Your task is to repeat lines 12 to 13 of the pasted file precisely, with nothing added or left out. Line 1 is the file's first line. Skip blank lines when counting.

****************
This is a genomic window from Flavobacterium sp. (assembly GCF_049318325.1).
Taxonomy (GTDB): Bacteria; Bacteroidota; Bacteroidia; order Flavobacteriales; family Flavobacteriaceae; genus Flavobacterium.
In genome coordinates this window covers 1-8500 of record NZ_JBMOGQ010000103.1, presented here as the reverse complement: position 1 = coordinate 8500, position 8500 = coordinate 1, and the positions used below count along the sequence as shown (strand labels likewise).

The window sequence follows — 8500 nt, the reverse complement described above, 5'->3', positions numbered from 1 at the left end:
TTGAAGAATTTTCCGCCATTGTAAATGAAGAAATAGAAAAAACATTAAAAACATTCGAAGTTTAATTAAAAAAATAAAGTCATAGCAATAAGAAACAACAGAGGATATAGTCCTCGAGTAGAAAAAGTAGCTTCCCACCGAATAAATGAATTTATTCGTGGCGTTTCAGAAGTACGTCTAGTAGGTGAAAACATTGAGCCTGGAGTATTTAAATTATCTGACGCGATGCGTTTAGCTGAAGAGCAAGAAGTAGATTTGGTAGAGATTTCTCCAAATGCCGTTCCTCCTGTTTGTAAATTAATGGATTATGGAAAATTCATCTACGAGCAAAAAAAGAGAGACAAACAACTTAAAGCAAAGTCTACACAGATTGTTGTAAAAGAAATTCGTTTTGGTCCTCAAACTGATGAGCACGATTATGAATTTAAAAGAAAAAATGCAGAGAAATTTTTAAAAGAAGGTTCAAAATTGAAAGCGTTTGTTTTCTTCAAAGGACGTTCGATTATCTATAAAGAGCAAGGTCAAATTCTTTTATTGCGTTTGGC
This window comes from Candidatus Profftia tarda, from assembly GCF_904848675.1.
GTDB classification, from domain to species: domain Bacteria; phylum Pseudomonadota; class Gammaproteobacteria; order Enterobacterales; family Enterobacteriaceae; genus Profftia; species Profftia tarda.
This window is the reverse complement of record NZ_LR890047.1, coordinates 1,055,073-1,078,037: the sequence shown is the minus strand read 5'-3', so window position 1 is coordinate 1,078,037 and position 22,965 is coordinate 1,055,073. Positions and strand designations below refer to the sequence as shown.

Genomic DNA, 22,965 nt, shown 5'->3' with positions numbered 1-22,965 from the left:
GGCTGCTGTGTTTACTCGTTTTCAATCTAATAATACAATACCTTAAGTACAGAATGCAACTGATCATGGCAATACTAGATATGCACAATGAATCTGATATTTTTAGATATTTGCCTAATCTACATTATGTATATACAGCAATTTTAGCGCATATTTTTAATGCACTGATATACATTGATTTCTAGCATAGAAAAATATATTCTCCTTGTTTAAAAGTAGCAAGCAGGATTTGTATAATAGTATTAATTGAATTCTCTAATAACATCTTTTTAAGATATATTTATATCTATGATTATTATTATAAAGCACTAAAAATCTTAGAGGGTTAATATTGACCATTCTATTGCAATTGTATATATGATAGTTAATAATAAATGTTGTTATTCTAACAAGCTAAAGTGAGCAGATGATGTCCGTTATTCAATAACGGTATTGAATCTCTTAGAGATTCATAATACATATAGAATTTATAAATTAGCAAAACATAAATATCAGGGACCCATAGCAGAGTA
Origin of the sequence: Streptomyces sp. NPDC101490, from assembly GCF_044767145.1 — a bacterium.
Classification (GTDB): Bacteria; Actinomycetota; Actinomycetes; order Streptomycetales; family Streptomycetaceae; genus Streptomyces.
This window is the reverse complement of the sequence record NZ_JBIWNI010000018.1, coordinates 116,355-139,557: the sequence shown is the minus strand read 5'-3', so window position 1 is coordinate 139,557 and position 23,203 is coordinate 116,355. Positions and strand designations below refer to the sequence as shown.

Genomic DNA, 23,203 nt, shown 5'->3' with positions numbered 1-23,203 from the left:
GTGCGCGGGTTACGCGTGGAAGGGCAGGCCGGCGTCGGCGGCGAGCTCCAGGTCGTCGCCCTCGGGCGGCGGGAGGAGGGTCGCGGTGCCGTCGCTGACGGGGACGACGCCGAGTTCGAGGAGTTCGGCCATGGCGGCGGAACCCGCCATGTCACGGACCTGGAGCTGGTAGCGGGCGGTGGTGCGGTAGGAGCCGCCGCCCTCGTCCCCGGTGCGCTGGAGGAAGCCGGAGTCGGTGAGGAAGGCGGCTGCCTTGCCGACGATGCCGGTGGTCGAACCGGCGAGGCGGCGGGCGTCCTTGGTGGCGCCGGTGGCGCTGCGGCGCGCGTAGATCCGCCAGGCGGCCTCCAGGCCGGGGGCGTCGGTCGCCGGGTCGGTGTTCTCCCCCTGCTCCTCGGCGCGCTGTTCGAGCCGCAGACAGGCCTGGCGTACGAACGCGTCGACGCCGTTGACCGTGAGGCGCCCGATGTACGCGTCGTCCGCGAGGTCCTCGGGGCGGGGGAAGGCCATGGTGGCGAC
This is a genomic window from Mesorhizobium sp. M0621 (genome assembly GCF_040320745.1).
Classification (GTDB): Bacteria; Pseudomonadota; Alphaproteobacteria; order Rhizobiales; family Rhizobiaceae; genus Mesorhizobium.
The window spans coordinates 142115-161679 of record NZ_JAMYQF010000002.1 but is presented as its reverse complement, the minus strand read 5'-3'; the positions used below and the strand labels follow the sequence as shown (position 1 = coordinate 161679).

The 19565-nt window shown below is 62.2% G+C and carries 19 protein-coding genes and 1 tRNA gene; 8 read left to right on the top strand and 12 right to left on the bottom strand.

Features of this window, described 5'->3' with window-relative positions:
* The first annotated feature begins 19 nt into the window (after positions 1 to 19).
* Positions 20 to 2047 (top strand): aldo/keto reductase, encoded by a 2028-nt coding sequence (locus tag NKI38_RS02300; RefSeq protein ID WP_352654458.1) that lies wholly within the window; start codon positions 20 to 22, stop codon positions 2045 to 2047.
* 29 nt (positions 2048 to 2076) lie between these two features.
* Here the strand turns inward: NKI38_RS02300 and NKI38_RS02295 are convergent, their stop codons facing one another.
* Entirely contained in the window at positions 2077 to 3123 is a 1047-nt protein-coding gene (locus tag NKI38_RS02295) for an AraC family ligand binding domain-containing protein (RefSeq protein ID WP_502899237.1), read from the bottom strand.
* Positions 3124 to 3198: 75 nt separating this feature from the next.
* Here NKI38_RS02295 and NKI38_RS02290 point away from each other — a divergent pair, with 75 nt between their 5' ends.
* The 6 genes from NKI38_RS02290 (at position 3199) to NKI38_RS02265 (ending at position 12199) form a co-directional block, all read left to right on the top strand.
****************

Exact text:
Classification (GTDB): Bacteria; Actinomycetota; Actinomycetes; order Streptomycetales; family Streptomycetaceae; genus Streptomyces.
This window is the reverse complement of the sequence record NZ_JBIWNI010000018.1, coordinates 116,355-139,557: the sequence shown is the minus strand read 5'-3', so window position 1 is coordinate 139,557 and position 23,203 is coordinate 116,355. Positions and strand designations below refer to the sequence as shown.